Money 20/20: blockchain and central bank digital currencies represent a “great challenge” to existing real-time gross settlement systems, says HSBC exec.
A senior executive from U.K.-based bank HSBC has said that time-efficient distributed ledger technologies (DLT) and central bank digital currencies (CBDCs) represent a “great challenge” to existing real-time gross settlement (RTGS) systems, Cointelegraph learned at the Money20/20 conference Oct. 23.
HSBC’s Global Innovation Lead for Global Liquidity & Cash Management, Craig Ramsey, made his remarks during a panel during the Money20/20 conference in Las Vegas yesterday, which was devoted to “Digital Opportunities for Cross-Border Inter-Bank Transactions.”
When asked by moderator Robert Ruark — principal at financial services at “big four” audit firm KPMG — about which technologies HSBC is currently looking into for RGTS, Ramsey responded at first by suggesting the bank was looking at incumbent mechanisms, referring to SWIFT global payments solution, “SWIFT GPI”:
“All the incremental changes that SWIFT are doing [were] one of the things that we considered […] they issued some statistics in May 2018 that using SWIFT GPI technology, 43 percent of those transactions were settled in 30 minutes, 90 percent […] were in under 24 hours.”
Ramsay continued to say that “one of the things” being looked at in bank working groups is whether corporations really need transaction settlement in real time, or whether 30 minutes is sufficient. “Because if it is, then that suggests we can actually get quite a long way … with just using [existing] technologies,” he said.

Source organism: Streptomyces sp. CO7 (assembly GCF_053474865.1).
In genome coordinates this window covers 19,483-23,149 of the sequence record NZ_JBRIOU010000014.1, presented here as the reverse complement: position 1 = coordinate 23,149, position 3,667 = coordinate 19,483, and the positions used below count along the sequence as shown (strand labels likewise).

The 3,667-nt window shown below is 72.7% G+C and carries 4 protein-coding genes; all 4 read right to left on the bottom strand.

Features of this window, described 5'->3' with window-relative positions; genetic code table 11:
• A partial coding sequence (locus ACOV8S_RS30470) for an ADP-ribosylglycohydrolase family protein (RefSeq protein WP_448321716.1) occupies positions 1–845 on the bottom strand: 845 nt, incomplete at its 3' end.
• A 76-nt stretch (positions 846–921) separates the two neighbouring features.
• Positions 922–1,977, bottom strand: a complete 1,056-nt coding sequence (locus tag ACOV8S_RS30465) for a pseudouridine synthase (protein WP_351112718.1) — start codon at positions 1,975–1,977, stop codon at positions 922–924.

As he developed his argument, Ramsay then made an apparent about-turn, saying that given that “the technology we have across [existing] RTGS systems needs to be replaced,” the idea of central bank issued digital currencies and distributed ledger productively “challenges [banks’] frame of reference.”
Ramsay also noted that this is a “great time” to pursue new possibilities on “behalf of corporates [… ]and in connection with regulators,” adding:
“It doesn’t need to happen in the next six-nine months […] and it’s too early to say which would win — it’s about the transition and dialogue that will create the ecosystem […] for corporates to allow them to do what they need to do.”
At Money20/20 earlier this week, experts disagreed on whether DLT such as blockchain will have benefits for payments systems more broadly. Ripple’s CTO David Schwartz argued from a retail perspective that “th[ose] companies that can provide those high-speed low-cost payments [using blockchain] will get the business, and those that don’t will have to adapt or die, just like in any technological revolution.”
Also at Money20/20, Dash CEO Ryan Taylor noted that he thinks CBDC’s are “inevitable,” but clarified that it will be people who “will decide what form of money they want to consume and use as part of their lives.”
This summer, HSBC’s compatriot, the U.K.’s central Bank of England, revealed plans to rebuild its RTGS system so that it can interface with private business and platforms using DLT.